% CVX code by Almir Mutapcic in 2006. % Adapted in 2010 for impulse response peak-minimization by convex iteration by Christine Law. % % "FIR Filter Design via Spectral Factorization and Convex Optimization" % by S.-P. Wu, S. Boyd, and L. Vandenberghe % % Designs an FIR lowpass filter using spectral factorization method with % constraint on maximum passband ripple and stopband attenuation: % % minimize max |H(w)| for w in stopband % s.t. 1/delta <= |H(w)| <= delta for w in passband % % We change variables via spectral factorization method and get: % % minimize max R(w) for w in stopband % s.t. (1/delta)^2 <= R(w) <= delta^2 for w in passband % R(w) >= 0 for all w % % where R(w) is squared magnitude frequency response % (and Fourier transform of autocorrelation coefficients r). % Variables are coeffients r and G = hh' where h is impulse response. % delta is allowed passband ripple. % This is a convex problem (can be formulated as an SDP after sampling). clear all, clc, close all, fclose('all'); rand('twister',sum(100*clock)); randn('state',sum(100*clock)); %********************************************************************* % filter specs (for a low-pass filter) %********************************************************************* % number of FIR coefficients (including zeroth) N = 32; wpass = 0.12*pi; % end of passband wstop = 0.20*pi; % start of stopband delta0_wpass = 0.125; delta0_wstop = 0.125; delta = 20*log10(1 + delta0_wpass) % maximum passband ripple in dB (+/- around 0 dB) delta2 = 20*log10(delta0_wstop) % stopband attenuation desired in dB %********************************************************************* % optimization parameters %********************************************************************* % rule-of-thumb discretization (from Cheney's Approximation Theory) m = 15*N; w = linspace(0,pi,m)'; % omega % A is the matrix used to compute the power spectrum % A(w,:) = [1 2*cos(w) 2*cos(2*w) ... 2*cos(N*w)] A = [ones(m,1) 2*cos(kron(w,[1:N-1]))]; % passband 0 <= w <= w_pass ind_p = find((0 <= w) & (w <= wpass)); % passband Lp = 10^(-delta/20); Up = 10^(+delta/20); Ap = A(ind_p,:); % stopband (w_stop <= w) ind_s = find((wstop <= w) & (w <= pi)); % stopband Sp = 10^(delta2/20); As = A(ind_s,:); %remove redundant contraints ind_nr = setdiff(1:m,ind_p); % fullband less passband Anr = A(ind_nr,:); % make I matrices B = zeros(N,N^2); for i=0:N-1 C = zeros(N,N); C = spdiags(ones(N,1),i,C); B(i+1,:) = vect(C)'; end %initial direction vector W = eye(N); %******************************************************************** % optimization %******************************************************************** convergence = []; iteration = 1; while 1 tic fprintf('\niteration %d\n', iteration); cvx_quiet(true); cvx_solver('sdpt3'); cvx_precision('best'); cvx_begin variable r(N,1); variable G(N,N) symmetric; minimize(trace(W'*G)); %peak impulse response by cut and try max(diag(G)) <= 0.1053^2; % passband constraints Ap*r >= Lp.^2; Ap*r <= Up.^2; %stopband constraint As*r <= Sp.^2; % nonnegative-real constraint Anr*r >= 0; % relate r to h r == B*vect(G); G == semidefinite(N); cvx_end toc %compute new direction vector [v,d,q] = svd(G); f = diag(d); fprintf('first few eigenvalues of G:\n%f\n%f\n%f\n%f\n%f\n%f\n%f\n', f(1:7)); W = v(:,2:N)*v(:,2:N)'; rankG = sum(diag(d) > max(diag(d))*1e-5); fprintf('rank(G)=%d, trace(W*G)=%f\n', rankG, trace(G*W)); figure(1) % FIR impulse response h = v(:,1)*sqrt(d(1,1)); plot([0:N-1],h','ob:') xlabel('t'), ylabel('h(t)') % monitor convergence to 0 convergence = [convergence trace(G*W)]; if iteration > 1 figure(4) plot(convergence) set(gcf,'position',[70 200 256 256]) end pause(1) % check if problem was successfully solved disp(['Problem is ' cvx_status]) if (rankG == 1) break end if ~strfind(cvx_status,'Solved') fprintf(2,'Excuse me.\n') end iteration = iteration + 1; end % compute the min attenuation in the stopband (convert to original vars) Ustop = delta2; fprintf(1,'Min attenuation in the stopband is %3.2f dB.\n',Ustop); %********************************************************************* % plotting routines %********************************************************************* % frequency response of the designed filter, where j = sqrt(-1) H = [exp(-j*kron(w,[0:N-1]))]*h; figure(2); subplot(121) % magnitude plot(w,20*log10(abs(H)), ... [0 wpass],[delta delta],'r--', ... [0 wpass],[-delta -delta],'r--', ... [wstop pi],[Ustop Ustop],'r--') xlabel('w') ylabel('mag H(w) in dB') axis([0 pi -50 5]) title(sprintf('N=%d, w_p(pi)=%3.2f, w_s(pi)=%3.2f, delta=%3.2f', N, wpass/pi, wstop/pi, delta)); %compare impulse response designed by conventional method subplot(122) h_sp = spectral_fact(r); %from CVX distribution, Examples subdirectory plot([0:N-1],h_sp','+r--'); hold on; plot([0:N-1],h(end:-1:1)','ob:'); legend('conventional','optimal'); xlabel('t'), ylabel('h(t)'); grid title(sprintf('h_{max} conventional=%3.4f, h_{max} optimal=%3.4f',max(abs(h_sp)),max(abs(h)))); set(gcf,'Outerposition',[300 300 256*4 256*2]) figure(1) % FIR impulse response plot([0:N-1],h','ob:'); xlabel('t'), ylabel('h(t)')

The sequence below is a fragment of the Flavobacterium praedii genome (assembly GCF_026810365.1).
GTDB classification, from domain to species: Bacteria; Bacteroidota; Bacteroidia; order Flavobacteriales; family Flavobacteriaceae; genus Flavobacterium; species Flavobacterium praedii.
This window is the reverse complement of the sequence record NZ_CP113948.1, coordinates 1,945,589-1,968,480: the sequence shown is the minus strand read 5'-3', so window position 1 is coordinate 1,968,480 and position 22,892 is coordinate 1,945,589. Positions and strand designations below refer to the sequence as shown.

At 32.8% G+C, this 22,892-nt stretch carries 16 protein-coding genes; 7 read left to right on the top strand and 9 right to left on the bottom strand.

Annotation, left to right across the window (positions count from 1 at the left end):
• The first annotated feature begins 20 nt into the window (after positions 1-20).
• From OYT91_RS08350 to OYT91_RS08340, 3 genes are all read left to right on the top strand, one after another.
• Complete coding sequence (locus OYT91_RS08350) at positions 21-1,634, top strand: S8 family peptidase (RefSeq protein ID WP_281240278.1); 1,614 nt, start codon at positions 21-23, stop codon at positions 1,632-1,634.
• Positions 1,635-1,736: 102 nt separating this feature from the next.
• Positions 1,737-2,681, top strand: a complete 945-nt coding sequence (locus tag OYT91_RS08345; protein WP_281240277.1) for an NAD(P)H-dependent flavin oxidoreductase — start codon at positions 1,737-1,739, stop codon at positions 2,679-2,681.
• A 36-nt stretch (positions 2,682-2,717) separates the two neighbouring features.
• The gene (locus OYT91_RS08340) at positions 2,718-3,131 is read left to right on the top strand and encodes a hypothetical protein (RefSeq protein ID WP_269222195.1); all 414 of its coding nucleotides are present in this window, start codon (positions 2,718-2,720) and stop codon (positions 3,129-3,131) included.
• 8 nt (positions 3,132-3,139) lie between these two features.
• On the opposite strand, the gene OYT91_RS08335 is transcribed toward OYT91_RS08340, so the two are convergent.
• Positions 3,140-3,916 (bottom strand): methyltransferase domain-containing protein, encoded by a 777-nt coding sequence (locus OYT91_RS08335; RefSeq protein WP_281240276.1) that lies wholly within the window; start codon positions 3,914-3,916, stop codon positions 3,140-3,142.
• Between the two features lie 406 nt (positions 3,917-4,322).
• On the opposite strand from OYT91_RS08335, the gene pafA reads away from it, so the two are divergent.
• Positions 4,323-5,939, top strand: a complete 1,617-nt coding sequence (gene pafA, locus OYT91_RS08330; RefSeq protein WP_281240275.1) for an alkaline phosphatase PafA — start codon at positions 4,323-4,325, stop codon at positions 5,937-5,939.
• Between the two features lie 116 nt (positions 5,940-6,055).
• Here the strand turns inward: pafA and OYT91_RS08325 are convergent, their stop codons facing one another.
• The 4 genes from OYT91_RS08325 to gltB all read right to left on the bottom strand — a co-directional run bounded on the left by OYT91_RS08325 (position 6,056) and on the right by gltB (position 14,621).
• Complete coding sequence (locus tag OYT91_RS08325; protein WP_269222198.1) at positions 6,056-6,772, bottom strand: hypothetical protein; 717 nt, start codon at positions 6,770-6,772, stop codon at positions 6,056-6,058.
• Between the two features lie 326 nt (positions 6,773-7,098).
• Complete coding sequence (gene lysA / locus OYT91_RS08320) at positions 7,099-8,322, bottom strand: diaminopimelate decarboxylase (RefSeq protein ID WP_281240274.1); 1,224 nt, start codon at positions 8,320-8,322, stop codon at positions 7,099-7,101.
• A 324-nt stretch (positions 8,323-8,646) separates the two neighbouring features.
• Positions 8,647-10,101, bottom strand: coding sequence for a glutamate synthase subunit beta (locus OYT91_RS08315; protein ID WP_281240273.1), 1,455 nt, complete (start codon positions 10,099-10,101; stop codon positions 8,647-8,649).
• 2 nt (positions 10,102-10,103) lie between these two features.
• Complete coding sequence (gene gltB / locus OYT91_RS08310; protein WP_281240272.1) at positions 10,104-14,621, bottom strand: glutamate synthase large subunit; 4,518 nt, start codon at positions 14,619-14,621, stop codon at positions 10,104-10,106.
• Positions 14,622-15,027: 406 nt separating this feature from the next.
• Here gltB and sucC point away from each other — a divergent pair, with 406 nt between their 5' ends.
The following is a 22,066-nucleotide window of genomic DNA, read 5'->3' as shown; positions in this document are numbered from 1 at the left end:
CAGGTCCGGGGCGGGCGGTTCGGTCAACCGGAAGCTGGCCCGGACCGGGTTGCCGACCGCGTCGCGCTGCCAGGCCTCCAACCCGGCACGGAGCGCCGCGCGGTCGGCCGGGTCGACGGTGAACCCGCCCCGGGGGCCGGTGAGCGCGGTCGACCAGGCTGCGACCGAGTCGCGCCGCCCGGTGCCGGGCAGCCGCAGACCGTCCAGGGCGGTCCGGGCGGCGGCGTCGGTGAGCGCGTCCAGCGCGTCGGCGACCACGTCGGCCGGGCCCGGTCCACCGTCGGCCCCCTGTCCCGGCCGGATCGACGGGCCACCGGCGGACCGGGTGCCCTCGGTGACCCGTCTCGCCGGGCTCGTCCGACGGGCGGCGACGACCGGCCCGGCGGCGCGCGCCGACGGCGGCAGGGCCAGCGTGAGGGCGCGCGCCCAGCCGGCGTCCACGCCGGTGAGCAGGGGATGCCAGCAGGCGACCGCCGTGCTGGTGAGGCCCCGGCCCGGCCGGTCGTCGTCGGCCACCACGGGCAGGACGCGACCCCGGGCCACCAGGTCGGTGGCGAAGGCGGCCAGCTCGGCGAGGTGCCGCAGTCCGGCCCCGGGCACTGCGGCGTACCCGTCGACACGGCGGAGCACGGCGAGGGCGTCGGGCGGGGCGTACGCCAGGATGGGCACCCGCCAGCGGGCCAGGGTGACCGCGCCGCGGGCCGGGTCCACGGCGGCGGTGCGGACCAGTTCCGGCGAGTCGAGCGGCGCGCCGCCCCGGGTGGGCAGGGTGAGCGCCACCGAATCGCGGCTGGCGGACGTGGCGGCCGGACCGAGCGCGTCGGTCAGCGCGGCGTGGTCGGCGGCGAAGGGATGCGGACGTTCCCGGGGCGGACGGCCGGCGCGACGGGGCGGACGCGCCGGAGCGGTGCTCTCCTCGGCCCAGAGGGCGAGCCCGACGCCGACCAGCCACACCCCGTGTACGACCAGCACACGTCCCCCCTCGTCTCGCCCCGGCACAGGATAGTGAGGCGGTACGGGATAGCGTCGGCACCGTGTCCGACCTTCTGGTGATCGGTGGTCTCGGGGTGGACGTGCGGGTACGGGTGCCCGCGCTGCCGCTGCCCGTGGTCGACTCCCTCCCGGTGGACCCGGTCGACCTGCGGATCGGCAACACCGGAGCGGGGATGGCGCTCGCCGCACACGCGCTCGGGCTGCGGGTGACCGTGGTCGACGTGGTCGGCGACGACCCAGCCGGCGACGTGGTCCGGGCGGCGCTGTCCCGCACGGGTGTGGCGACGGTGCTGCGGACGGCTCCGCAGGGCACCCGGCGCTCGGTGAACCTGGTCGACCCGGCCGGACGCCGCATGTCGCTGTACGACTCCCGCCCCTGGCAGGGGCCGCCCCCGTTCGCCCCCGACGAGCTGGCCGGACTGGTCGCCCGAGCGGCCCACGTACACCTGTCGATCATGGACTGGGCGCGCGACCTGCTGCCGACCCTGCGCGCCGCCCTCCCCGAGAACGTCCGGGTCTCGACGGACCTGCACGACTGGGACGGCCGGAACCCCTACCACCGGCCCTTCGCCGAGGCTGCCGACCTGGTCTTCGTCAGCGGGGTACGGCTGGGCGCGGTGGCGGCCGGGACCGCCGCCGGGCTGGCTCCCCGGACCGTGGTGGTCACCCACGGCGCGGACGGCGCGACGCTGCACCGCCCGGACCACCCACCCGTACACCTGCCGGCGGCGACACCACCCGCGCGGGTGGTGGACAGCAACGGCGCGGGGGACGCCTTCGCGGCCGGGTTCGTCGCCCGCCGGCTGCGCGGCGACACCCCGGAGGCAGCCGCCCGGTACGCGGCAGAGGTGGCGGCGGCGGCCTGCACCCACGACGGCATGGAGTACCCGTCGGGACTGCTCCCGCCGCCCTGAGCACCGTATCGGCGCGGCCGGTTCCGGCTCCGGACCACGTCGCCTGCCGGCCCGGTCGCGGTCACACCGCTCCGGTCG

### spectral_fact()

% Spectral factorization using Kolmogorov 1939 approach. % (code follows pp. 232-233, Signal Analysis, by A. Papoulis) % % Computes the minimum-phase impulse response which satisfies % given auto-correlation. % % Input: % r: top-half of the auto-correlation coefficients % starts from 0th element to end of the auto-corelation % should be passed in as a column vector % Output % h: impulse response that gives the desired auto-correlation function h = spectral_fact(r) % length of the impulse response sequence n = length(r); % over-sampling factor mult_factor = 100; % should have mult_factor*(n) >> n m = mult_factor*n; % computation method: % H(exp(jTw)) = alpha(w) + j*phi(w) % where alpha(w) = 1/2*ln(R(w)) and phi(w) = Hilbert_trans(alpha(w)) % compute 1/2*ln(R(w)) w = 2*pi*[0:m-1]/m; R = [ ones(m,1) 2*cos(kron(w',[1:n-1])) ]*r; alpha = 1/2*log(R); % find the Hilbert transform alphatmp = fft(alpha); alphatmp(floor(m/2)+1:m) = -alphatmp(floor(m/2)+1:m); alphatmp(1) = 0; alphatmp(floor(m/2)+1) = 0; phi = real(ifft(j*alphatmp)); % now retrieve the original sampling index = find(rem([0:m-1],mult_factor)==0); alpha1 = alpha(index); phi1 = phi(index); % compute the impulse response (inverse Fourier transform) h = real(ifft(exp(alpha1+j*phi1),n));